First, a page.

A new study led by Goethe University Frankfurt has found a small current of electricity could be the key to controlling dreams.
The findings, published over the weekend in Nature Neuroscience, revealed that by applying small electrical currents in certain frequencies to just above the forehead of a sleeping person, individuals were able to recognize they were in a dream and view it from a third-person perspective — the qualifiers for lucid dreaming.
Tests conducted by the team were based on earlier examinations of lucid dreamers that found a certain electrical signal in the frontal and temporal parts of the brain were stronger during lucid dreams. The new research effort set out to recreate that signal and determine if it was the cause of the dreams, a byproduct of them, or totally unrelated.
The team’s findings imply the signal is indeed the cause of the advanced stage of dreaming, potentially stimulating areas of the brain related to higher-order consciousness — specifically gamma brainwave activity. The application of two main frequencies correlated with subsequent lucid dreams — the application of a 40Hz signal led to lucid dreaming 75 percent of the time, while applying 25Hz resulted in lucid dreaming 50 percent of the time.
The currents were only applied for a few short seconds after test subjects entered REM sleep and were stable for a few minutes. Though the experiences described by test subjects qualified as lucid, dreams weren’t necessarily afforded a wide range of control over their dreams — a quality widely associated with lucid dreaming.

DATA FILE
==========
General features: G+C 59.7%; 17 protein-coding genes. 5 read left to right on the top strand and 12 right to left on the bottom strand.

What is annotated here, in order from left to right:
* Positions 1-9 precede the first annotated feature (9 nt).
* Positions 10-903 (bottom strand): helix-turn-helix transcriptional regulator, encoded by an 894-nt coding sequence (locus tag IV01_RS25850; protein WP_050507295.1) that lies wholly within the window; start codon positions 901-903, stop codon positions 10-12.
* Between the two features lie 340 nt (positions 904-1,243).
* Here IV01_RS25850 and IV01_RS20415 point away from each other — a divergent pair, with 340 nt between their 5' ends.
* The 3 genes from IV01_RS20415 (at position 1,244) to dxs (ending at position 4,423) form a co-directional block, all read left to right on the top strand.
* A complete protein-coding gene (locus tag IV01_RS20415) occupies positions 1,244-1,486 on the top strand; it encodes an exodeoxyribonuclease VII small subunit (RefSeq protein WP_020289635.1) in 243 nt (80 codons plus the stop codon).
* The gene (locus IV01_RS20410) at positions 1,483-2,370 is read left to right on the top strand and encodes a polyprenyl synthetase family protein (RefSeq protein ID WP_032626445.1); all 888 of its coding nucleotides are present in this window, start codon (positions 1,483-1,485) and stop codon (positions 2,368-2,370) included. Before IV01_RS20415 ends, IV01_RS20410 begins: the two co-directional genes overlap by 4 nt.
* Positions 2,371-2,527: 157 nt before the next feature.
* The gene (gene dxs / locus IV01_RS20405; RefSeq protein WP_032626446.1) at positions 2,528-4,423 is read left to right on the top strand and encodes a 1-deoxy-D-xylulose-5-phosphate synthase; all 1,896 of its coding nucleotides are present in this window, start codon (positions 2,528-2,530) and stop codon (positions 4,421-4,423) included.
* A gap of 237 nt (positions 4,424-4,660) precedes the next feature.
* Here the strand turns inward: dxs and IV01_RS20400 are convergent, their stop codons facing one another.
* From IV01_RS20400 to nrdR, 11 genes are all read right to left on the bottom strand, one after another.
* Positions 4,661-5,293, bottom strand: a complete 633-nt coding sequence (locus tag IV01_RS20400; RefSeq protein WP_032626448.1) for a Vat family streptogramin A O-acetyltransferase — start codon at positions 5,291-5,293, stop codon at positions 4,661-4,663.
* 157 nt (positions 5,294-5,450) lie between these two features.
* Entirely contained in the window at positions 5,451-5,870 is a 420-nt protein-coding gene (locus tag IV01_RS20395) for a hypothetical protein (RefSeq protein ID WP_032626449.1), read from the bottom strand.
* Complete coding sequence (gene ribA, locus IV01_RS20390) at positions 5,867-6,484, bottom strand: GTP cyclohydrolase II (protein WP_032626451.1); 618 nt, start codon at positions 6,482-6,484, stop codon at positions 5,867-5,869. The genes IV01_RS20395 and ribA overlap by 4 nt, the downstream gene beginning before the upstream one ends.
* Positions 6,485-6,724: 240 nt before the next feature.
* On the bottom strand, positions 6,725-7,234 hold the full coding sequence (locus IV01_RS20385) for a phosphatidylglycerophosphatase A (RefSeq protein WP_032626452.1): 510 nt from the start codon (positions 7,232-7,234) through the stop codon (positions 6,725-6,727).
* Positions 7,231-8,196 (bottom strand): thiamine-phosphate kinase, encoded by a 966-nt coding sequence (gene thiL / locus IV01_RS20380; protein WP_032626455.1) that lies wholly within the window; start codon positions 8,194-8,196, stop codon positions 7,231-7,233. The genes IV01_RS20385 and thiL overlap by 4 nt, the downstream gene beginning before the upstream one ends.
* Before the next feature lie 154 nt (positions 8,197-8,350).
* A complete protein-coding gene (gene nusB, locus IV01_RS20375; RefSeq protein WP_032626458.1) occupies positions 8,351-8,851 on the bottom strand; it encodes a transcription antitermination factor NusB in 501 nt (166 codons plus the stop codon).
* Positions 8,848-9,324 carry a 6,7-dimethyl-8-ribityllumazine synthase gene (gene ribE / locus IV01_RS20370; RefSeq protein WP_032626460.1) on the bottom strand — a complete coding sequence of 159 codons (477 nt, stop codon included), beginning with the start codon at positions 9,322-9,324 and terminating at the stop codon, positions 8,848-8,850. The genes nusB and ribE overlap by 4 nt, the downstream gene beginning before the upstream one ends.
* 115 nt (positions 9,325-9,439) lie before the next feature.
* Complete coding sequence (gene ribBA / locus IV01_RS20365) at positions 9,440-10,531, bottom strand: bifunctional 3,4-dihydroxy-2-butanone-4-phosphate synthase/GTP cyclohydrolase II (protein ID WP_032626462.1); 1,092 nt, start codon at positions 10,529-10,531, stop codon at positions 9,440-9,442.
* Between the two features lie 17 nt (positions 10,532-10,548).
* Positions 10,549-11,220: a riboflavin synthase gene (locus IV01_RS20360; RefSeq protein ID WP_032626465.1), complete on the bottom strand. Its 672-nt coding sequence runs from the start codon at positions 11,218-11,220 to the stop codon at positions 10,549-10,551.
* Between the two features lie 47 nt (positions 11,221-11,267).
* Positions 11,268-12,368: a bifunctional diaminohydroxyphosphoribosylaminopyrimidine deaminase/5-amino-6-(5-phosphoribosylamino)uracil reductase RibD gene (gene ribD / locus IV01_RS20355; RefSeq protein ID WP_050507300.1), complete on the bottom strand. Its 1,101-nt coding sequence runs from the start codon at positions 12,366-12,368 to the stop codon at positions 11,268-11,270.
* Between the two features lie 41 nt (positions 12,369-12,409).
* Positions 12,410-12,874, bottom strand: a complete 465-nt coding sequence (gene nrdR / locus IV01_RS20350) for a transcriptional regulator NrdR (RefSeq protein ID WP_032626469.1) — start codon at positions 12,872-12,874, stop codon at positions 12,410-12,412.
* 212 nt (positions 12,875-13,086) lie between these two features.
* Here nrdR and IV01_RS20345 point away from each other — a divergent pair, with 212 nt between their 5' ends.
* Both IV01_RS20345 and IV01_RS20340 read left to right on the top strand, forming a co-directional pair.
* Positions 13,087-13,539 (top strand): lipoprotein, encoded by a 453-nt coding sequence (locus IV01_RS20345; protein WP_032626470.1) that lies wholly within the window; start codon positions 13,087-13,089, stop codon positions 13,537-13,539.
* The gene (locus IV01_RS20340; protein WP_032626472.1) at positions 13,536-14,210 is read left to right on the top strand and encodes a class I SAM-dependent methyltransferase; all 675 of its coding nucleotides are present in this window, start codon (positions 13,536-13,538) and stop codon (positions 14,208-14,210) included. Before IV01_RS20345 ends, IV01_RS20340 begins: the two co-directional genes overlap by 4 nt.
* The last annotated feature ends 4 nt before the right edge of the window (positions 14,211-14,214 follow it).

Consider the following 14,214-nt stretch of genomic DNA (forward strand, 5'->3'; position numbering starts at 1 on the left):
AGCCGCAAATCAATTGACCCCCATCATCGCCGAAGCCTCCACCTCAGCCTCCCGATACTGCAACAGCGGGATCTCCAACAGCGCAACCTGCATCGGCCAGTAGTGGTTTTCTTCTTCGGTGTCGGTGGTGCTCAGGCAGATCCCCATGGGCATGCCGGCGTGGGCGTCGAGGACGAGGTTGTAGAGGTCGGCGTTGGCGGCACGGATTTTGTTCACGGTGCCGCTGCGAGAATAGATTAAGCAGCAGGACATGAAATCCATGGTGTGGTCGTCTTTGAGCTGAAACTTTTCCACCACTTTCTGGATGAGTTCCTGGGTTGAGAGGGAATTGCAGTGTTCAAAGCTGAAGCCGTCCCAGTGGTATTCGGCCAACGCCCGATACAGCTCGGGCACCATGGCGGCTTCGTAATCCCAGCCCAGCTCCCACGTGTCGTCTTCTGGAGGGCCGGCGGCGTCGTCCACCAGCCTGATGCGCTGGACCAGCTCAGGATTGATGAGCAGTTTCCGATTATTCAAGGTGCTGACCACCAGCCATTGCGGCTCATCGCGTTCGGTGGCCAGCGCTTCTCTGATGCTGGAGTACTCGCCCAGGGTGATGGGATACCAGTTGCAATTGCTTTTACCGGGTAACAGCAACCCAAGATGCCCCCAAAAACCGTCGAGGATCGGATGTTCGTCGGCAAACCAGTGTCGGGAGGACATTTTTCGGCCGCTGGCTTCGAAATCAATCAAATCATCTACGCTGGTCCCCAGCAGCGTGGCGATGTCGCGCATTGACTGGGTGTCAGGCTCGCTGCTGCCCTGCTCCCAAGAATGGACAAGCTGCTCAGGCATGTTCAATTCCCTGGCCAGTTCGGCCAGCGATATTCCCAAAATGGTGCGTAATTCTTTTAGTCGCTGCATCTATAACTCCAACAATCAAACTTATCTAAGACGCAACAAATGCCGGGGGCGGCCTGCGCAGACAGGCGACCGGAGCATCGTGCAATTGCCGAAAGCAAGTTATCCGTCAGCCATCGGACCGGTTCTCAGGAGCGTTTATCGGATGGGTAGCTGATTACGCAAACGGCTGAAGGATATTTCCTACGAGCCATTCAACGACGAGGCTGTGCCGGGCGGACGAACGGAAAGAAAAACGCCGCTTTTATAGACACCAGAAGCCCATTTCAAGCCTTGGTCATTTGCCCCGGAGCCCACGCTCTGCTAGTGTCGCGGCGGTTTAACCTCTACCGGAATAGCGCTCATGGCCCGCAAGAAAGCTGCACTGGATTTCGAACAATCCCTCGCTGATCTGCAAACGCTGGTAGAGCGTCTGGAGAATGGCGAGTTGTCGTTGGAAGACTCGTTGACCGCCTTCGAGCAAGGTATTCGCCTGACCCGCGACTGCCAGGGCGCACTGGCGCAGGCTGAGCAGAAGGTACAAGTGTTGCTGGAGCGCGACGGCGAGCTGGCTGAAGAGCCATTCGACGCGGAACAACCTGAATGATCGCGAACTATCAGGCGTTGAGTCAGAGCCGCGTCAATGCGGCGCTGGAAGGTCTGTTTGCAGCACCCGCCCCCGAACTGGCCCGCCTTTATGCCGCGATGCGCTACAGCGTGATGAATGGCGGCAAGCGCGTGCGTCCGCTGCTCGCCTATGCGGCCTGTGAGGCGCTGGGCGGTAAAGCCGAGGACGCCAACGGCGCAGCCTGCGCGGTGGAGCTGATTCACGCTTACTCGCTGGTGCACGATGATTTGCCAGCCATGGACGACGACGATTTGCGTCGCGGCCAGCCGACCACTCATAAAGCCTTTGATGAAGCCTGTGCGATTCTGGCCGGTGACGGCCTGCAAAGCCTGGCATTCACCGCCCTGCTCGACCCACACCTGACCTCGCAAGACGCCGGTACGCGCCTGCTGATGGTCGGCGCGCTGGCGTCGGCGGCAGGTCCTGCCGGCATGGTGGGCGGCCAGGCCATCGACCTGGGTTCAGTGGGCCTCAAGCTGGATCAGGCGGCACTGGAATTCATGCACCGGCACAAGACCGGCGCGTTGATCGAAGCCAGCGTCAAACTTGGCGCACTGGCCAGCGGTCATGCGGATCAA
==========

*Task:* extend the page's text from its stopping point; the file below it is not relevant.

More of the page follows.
“I was dreaming about lemon cake. It looked translucent, but then again, it didn’t. It was a bit like in an animated movie, like ‘The Simpsons,’” one test subject said describing the experience. ”And then I started falling and the scenery changed and I was talking to Matthias Schweighöfer [a German actor] and two foreign exchange students. And I was wondering about the actor and they told me ‘Yes, you met him before,’ so then I realized ‘Oops, you are dreaming.’ I mean, while I was dreaming! So strange!”
While the results were limited by the small number of test subjects (27), researchers maintain that the 40Hz signal results were enough to prove the method successfully induces a level on consciousness within a dream state.
As far as its medical benefits, researchers said the method could eventually be used to treat patients with post-traumatic stress manifested in dreams, by letting them change the content within; or neurological conditions like schizophrenia by restoring dysfunctional pathways in the brain.